Segontium - The Romans in North Wales
[image: Aerial view of Segontium showing the playing-card shape that is typical of Roman forts. Many of its stone buildings have been exposed for public display. Image: Cadw (Crown Copyright).]
Aerial view of Segontium showing the playing-card shape that is typical of Roman forts. Many of its stone buildings have been exposed for public display. Image: Cadw (Crown Copyright).
[image: R. E. M. Wheeler with Lady Lloyd George (far right) at Segontium in 1922. Image © Private collection.]
R. E. M. Wheeler with Lady Lloyd George (far right) at Segontium in 1922. Image © Private collection.
[image: In the early 4th century construction of a bathhouse began in the south-east corner of the fort. The building was never completed.]
In the early 4th century construction of a bathhouse began in the south-east corner of the fort. The building was never completed.
[image: Roman soldiers worshiped many gods. This relief from Segontium depicts Mars, the god of war and, on some occasions, healing.]
Roman soldiers worshiped many gods. This relief from Segontium depicts Mars, the god of war and, on some occasions, healing.
The Roman fort of Segontium was founded in AD77 and was garrisoned until about AD394. No other Roman fort in Wales was held so long.
Segontium's name comes from that of the river: 'sego-' , meaning 'vigorous', which is hidden in its modern form, Seiont. The fort, one of the most famous in Britain, occupies a key position in the Roman military network. It is built on the summit of a broad rounded hill overlooking the Menai Strait and the Isle of Anglesey.
The first excavations were undertaken by R. E. M. Wheeler, then Keeper of Archaeology at the National Museum of Wales. Wheeler undertook excavations within the fort between 1921 and 1923. Many of the stone buildings now on view were uncovered at this time.
Further excavations undertaken between 1975-79 revealed a number of timber barrack blocks dating to the later 1st century and earlier part of the 2nd centuries AD. This indicates that the fort was designed initially to accommodate a 'cohors milliaria' (a regiment of auxiliary infantry, up to 1,000 strong).
There is clear evidence that the garrison had been reduced in size by about AD120. A large courtyard house, with its own small bathhouse, was constructed in the mid 2nd century. This impressive building may have been the residence of an important official who was possibly in charge of regional mineral extraction.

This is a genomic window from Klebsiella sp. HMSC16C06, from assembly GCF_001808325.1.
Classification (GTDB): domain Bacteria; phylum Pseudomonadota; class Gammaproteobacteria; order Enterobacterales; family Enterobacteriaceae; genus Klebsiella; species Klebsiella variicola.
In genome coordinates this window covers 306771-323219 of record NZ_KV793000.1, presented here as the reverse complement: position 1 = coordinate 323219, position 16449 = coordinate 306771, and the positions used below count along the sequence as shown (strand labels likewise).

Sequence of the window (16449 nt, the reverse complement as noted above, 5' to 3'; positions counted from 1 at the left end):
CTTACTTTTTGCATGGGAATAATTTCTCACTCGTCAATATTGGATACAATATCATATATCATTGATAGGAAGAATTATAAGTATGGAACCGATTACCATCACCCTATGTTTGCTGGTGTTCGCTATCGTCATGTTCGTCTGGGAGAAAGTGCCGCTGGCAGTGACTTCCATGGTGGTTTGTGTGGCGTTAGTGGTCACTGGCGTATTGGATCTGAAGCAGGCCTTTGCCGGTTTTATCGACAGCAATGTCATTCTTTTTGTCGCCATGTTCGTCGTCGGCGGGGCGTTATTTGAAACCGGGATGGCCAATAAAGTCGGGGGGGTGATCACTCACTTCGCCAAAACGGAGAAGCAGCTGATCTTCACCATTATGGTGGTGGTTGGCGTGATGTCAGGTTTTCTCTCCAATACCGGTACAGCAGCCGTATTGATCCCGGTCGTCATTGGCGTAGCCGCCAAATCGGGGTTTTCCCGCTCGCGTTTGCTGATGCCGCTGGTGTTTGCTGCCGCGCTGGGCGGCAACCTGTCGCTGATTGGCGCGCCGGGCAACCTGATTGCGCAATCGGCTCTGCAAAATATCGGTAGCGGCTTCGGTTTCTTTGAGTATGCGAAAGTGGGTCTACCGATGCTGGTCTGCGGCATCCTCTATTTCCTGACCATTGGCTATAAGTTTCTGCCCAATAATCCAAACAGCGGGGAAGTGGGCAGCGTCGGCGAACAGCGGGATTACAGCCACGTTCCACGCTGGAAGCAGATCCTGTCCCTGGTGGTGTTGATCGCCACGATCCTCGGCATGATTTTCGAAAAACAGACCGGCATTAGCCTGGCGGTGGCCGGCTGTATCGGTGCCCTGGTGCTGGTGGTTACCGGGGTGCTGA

In the earlier part of the 3rd century the garrison was the First Cohort of Sunici, a 500-strong infantry regiment originally recruited from Germany. The name of the unit appears on an inscription, which records the repair of the fort's aqueduct around AD200.
The garrisons of the later 3rd and 4th centuries were much smaller. At this time Segontium's main role was the defence of the north Wales coast against Irish raiders and pirates. Coins found at Segontium point to a continued presence of troops at this key fort until AD394.
This extraordinarily long occupation can be explained by the need to protect the fertile and mineral-rich lands of Anglesey. Throughout the Roman period Segontium was the military and administrative centre for north-west Wales.
The military significance of Caernarfon did not end when the Romans left. In the medieval period a Norman 'motte' (a mound upon which a castle was sited) was established at the mouth of the Seiont, followed in the late 13th century by the famous Edwardian castle with its walled town joining it and, finally, by a small fort planted at the mouth of the strait in 1775.
'Excavations at Segontium (Caernarfon) Roman Fort, 1975-1979', by P. J. Casey and J. L. Davies. Published by the Council for British Archaeology (1993).
'Roman & Early Medieval Wales' by C. J. Arnold & J. L. Davies. Sutton Publishing (2000).
'Segontium and the Roman Occupation of Wales' by R. E. M. Wheeler. In Y Cymmrodor, vol. 33 (1923).
Article Date: 9 July 2007